Today, it is with great pride and pleasure that we announce that the right people have at last been found and the committment we sought is there. After months of seemingly endless negotiation (and near total radio silence), this edition of The Latest Word marks the completion of our part of the journey. The new company, Big Giant Donut (a.k.a. BGD), is based in Santa Fe, New Mexico, and is headed by longtime Helix user Dana Barnard — a name many of you may recognize from the Helix discussion list.

BGD will spend an appropriate amount of money to continue and expand upon the work we have been doing. They are hopeful that this work will be completed within 18-24 months.

During that period, existing users will be supported and when the development is complete, there will be a migration path that will assure that existing Helix collections will work in the new environment.

When all is said and done, the most critical aspect of our decision to make this move was our belief that BGD will also do whatever is necessary to get people and companies to the door where the new and better mousetrap will live. We encourage anyone who's curious to visit BGD’s website.

QSA ToolWorks will remain in operation for a short time to assist in the transition to Helix’s new management team.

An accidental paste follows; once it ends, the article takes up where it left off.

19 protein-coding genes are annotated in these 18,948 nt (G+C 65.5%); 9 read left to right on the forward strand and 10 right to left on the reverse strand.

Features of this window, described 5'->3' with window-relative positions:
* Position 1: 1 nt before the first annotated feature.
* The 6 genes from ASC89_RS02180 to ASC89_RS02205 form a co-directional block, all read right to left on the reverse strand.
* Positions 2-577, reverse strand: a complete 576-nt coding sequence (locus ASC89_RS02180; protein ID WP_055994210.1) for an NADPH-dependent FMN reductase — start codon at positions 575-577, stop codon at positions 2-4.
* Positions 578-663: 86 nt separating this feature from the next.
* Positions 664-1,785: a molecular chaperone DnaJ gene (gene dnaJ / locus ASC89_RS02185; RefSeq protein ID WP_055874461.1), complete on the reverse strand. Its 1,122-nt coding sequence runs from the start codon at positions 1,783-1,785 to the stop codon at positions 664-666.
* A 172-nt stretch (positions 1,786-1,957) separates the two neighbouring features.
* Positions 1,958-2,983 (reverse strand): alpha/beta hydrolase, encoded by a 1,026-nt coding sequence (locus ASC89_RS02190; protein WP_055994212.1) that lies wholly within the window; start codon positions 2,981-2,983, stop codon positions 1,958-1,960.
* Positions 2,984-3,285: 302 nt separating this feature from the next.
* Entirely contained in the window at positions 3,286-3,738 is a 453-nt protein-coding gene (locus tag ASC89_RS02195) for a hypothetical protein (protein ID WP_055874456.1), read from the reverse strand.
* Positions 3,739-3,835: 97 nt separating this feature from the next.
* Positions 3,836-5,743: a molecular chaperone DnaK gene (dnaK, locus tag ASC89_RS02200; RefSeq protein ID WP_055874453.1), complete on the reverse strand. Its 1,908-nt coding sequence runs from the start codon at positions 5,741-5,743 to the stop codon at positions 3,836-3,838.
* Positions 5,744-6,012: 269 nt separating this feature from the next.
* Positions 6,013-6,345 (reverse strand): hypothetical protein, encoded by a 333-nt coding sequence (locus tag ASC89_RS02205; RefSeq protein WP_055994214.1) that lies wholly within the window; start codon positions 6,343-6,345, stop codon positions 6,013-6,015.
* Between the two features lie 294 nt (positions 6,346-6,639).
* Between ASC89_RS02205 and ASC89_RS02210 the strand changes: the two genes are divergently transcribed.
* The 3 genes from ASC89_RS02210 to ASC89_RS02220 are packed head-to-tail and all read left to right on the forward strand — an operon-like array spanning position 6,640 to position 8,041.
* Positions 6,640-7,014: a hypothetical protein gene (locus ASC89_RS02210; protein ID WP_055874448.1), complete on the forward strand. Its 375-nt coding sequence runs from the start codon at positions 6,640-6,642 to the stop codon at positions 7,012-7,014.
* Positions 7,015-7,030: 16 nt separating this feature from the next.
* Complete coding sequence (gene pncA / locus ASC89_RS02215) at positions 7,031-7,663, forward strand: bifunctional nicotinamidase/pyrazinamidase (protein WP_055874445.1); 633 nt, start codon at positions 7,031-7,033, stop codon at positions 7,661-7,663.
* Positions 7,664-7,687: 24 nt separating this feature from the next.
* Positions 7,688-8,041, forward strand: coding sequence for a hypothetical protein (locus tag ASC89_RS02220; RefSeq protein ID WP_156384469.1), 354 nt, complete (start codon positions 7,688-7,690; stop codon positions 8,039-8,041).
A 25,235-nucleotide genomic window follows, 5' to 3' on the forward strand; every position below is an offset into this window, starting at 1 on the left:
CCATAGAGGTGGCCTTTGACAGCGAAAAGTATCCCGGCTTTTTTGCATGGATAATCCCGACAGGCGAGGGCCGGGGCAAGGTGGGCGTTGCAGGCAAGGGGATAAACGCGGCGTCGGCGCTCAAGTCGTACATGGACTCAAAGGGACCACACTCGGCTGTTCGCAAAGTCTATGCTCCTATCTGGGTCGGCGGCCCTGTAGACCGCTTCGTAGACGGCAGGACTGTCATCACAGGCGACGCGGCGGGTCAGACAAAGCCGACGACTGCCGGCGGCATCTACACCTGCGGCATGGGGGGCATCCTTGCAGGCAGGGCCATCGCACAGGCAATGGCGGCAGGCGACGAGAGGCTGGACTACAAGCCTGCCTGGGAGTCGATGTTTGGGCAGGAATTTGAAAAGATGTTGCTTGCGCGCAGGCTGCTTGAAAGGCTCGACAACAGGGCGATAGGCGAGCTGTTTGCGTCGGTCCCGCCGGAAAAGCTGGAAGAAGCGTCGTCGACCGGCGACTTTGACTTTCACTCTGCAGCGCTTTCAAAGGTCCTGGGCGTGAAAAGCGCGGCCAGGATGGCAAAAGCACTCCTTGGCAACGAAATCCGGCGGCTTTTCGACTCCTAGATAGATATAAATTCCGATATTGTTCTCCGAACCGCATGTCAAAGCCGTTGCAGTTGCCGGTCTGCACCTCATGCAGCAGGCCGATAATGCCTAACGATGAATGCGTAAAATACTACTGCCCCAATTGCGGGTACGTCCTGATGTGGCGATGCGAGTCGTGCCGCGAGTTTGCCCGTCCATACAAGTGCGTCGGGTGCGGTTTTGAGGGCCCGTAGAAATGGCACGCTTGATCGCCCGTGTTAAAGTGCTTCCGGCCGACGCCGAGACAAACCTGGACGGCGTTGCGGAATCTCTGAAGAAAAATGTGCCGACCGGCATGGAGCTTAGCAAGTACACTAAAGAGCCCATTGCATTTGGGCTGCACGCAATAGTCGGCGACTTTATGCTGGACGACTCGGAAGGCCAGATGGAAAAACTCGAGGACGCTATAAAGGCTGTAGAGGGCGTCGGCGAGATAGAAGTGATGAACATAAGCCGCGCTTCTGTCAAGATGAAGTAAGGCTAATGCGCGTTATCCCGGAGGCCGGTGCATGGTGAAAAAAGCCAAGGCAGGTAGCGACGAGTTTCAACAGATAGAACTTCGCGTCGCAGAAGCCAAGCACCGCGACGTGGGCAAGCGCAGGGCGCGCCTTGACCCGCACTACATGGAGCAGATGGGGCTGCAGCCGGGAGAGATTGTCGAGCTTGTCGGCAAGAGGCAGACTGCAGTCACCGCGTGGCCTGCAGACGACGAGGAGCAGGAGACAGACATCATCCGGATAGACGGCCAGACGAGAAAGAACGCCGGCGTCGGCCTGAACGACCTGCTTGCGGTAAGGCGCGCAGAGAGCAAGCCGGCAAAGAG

The Recovery Team Revealed

For most Helix users, during these past 20 years, your ticket to this page has come in an email from a group headed by Gil Numeroff and Matt Strange called “The Helix Recovery Team.”

From Helix’s beginning under Odesta Corporation in Northbrook, IL, the people at the heart of Helix were known as the “keepers of the flame.” Daniel Cheifetz, Julie Lyon Morrison Cheifetz, the late Jonathan Schneier and the late David Harmon carried the candle until they were no longer able to do so. When the Helix Recovery Team finally took over from the second of the two subsequent owners, we worked very diligently to rekindle that flame.

On a personal note, the members of the Team want to assure you that the flame will continue to burn brightly, and they leave their berths on the Recovery ship with their heads held high:

Larry Atkin has been at the helm of Helix development since it began, back in the Odesta days. He is a man of few words, but when he speaks them, they always take us in exciting and unexpected directions. His work has always been done while the rest of us sleep and, we are very happy to report, will continue to be done in that dark and inspiring place.

Steve Keyser made Helix communicate over a network nearly 40 years ago, and has continued to assure the smooth transitions that brought Helix to the internet and will soon bring it both to the new Macs as well as any device that can communicate over the internet. Steve wants you to know that he “always gave his best as a contributor to the Helix Recovery Team”.